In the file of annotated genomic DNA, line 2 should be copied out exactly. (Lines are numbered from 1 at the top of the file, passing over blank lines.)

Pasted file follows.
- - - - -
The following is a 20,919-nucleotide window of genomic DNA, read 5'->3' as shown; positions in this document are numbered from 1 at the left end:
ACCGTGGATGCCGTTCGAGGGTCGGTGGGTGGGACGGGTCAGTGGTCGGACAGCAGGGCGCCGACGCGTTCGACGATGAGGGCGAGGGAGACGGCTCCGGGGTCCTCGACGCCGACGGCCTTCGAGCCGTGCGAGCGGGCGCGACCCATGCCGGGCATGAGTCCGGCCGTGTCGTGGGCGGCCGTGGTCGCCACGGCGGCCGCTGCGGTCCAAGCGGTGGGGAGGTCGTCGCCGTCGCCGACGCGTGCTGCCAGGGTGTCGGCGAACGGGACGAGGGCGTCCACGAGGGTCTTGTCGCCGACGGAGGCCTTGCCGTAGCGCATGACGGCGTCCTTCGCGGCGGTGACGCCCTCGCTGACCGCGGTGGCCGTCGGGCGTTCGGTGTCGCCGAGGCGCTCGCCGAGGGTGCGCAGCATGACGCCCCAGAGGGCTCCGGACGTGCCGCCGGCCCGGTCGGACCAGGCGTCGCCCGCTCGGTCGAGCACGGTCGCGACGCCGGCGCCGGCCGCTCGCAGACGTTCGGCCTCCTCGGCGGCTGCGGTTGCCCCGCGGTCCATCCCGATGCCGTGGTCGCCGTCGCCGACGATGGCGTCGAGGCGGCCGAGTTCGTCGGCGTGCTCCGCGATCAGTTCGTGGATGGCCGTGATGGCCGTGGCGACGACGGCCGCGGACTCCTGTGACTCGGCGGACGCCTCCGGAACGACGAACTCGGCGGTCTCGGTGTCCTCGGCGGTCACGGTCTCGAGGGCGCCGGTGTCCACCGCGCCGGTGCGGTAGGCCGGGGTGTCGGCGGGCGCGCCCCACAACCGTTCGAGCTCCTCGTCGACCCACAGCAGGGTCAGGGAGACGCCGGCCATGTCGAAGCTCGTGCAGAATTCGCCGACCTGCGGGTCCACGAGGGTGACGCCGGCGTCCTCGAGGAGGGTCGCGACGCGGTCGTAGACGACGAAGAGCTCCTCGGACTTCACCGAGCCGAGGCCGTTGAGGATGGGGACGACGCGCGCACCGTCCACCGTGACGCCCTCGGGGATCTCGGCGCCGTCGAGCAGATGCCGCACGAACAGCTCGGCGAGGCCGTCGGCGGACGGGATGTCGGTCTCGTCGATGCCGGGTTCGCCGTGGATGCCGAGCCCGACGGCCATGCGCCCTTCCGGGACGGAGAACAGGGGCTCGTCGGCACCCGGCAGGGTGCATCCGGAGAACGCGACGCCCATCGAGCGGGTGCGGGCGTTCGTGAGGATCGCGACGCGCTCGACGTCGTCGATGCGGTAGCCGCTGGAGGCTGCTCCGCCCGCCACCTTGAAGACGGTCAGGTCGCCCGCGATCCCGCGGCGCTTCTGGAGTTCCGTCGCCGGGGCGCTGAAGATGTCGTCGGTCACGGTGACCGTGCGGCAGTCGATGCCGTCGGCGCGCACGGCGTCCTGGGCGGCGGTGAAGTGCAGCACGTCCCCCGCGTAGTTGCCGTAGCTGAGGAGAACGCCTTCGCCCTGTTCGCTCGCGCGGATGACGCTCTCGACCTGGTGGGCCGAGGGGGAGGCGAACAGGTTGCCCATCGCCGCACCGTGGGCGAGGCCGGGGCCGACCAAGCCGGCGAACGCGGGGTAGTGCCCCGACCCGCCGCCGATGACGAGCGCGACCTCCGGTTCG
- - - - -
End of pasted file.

ACCGTGGATGCCGTTCGAGGGTCGGTGGGTGGGACGGGTCAGTGGTCGGACAGCAGGGCGCCGACGCGTTCGACGATGAGGGCGAGGGAGACGGCTCCGGGGTCCTCGACGCCGACGGCCTTCGAGCCGTGCGAGCGGGCGCGACCCATGCCGGGCATGAGTCCGGCCGTGTCGTGGGCGGCCGTGGTCGCCACGGCGGCCGCTGCGGTCCAAGCGGTGGGGAGGTCGTCGCCGTCGCCGACGCGTGCTGCCAGGGTGTCGGCGAACGGGACGAGGGCGTCCACGAGGGTCTTGTCGCCGACGGAGGCCTTGCCGTAGCGCATGACGGCGTCCTTCGCGGCGGTGACGCCCTCGCTGACCGCGGTGGCCGTCGGGCGTTCGGTGTCGCCGAGGCGCTCGCCGAGGGTGCGCAGCATGACGCCCCAGAGGGCTCCGGACGTGCCGCCGGCCCGGTCGGACCAGGCGTCGCCCGCTCGGTCGAGCACGGTCGCGACGCCGGCGCCGGCCGCTCGCAGACGTTCGGCCTCCTCGGCGGCTGCGGTTGCCCCGCGGTCCATCCCGATGCCGTGGTCGCCGTCGCCGACGATGGCGTCGAGGCGGCCGAGTTCGTCGGCGTGCTCCGCGATCAGTTCGTGGATGGCCGTGATGGCCGTGGCGACGACGGCCGCGGACTCCTGTGACTCGGCGGACGCCTCCGGAACGACGAACTCGGCGGTCTCGGTGTCCTCGGCGGTCACGGTCTCGAGGGCGCCGGTGTCCACCGCGCCGGTGCGGTAGGCCGGGGTGTCGGCGGGCGCGCCCCACAACCGTTCGAGCTCCTCGTCGACCCACAGCAGGGTCAGGGAGACGCCGGCCATGTCGAAGCTCGTGCAGAATTCGCCGACCTGCGGGTCCACGAGGGTGACGCCGGCGTCCTCGAGGAGGGTCGCGACGCGGTCGTAGACGACGAAGAGCTCCTCGGACTTCACCGAGCCGAGGCCGTTGAGGATGGGGACGACGCGCGCACCGTCCACCGTGACGCCCTCGGGGATCTCGGCGCCGTCGAGCAGATGCCGCACGAACAGCTCGGCGAGGCCGTCGGCGGACGGGATGTCGGTCTCGTCGATGCCGGGTTCGCCGTGGATGCCGAGCCCGACGGCCATGCGCCCTTCCGGGACGGAGAACAGGGGCTCGTCGGCACCCGGCAGGGTGCATCCGGAGAACGCGACGCCCATCGAGCGGGTGCGGGCGTTCGTGAGGATCGCGACGCGCTCGACGTCGTCGATGCGGTAGCCGCTGGAGGCTGCTCCGCCCGCCACCTTGAAGACGGTCAGGTCGCCCGCGATCCCGCGGCGCTTCTGGAGTTCCGTCGCCGGGGCGCTGAAGATGTCGTCGGTCACGGTGACCGTGCGGCAGTCGATGCCGTCGGCGCGCACGGCGTCCTGGGCGGCGGTGAAGTGCAGCACGTCCCCCGCGTAGTTGCCGTAGCTGAGGAGAACGCCTTCGCCCTGTTCGCTCGCGCGGATGACGCTCTCGACCTGGTGGGCCGAGGGGGAGGCGAACAGGTTGCCCATCGCCGCACCGTGGGCGAGGCCGGGGCCGACCAAGCCGGCGAACGCGGGGTAGTGCCCCGACCCGCCGCCGATGACGAGCGCGACCTCCGGTTCG